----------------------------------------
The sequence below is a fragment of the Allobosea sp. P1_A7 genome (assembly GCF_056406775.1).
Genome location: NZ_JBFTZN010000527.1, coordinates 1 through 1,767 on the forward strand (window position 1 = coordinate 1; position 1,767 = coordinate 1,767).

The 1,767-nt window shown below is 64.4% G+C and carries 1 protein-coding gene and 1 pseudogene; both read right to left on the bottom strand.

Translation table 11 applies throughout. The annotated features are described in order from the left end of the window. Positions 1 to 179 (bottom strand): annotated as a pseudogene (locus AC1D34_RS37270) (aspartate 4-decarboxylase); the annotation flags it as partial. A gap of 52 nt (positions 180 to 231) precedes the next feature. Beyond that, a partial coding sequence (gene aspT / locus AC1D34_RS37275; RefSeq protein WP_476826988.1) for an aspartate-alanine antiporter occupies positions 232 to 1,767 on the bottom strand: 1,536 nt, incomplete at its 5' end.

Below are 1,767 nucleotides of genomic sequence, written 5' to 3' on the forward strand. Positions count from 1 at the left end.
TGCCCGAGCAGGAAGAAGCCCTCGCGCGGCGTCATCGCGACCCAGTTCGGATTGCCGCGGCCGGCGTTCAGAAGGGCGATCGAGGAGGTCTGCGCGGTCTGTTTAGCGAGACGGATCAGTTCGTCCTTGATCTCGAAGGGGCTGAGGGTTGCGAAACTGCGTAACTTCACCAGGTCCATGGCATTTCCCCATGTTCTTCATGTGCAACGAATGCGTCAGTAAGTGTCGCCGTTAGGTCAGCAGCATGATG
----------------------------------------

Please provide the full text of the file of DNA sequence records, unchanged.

The sequence below is a fragment of the Allobosea sp. P1_A7 genome (assembly GCF_056406775.1).
Genome location: NZ_JBFTZN010000527.1, coordinates 1 through 1,767 on the forward strand (window position 1 = coordinate 1; position 1,767 = coordinate 1,767).

The 1,767-nt window shown below is 64.4% G+C and carries 1 protein-coding gene and 1 pseudogene; both read right to left on the bottom strand.

Translation table 11 applies throughout. The annotated features are described in order from the left end of the window. Positions 1 to 179 (bottom strand): annotated as a pseudogene (locus AC1D34_RS37270) (aspartate 4-decarboxylase); the annotation flags it as partial. A gap of 52 nt (positions 180 to 231) precedes the next feature. Beyond that, a partial coding sequence (gene aspT / locus AC1D34_RS37275; RefSeq protein WP_476826988.1) for an aspartate-alanine antiporter occupies positions 232 to 1,767 on the bottom strand: 1,536 nt, incomplete at its 5' end.

Below are 1,767 nucleotides of genomic sequence, written 5' to 3' on the forward strand. Positions count from 1 at the left end.
TGCCCGAGCAGGAAGAAGCCCTCGCGCGGCGTCATCGCGACCCAGTTCGGATTGCCGCGGCCGGCGTTCAGAAGGGCGATCGAGGAGGTCTGCGCGGTCTGTTTAGCGAGACGGATCAGTTCGTCCTTGATCTCGAAGGGGCTGAGGGTTGCGAAACTGCGTAACTTCACCAGGTCCATGGCATTTCCCCATGTTCTTCATGTGCAACGAATGCGTCAGTAAGTGTCGCCGTTAGGTCAGCAGCATGATG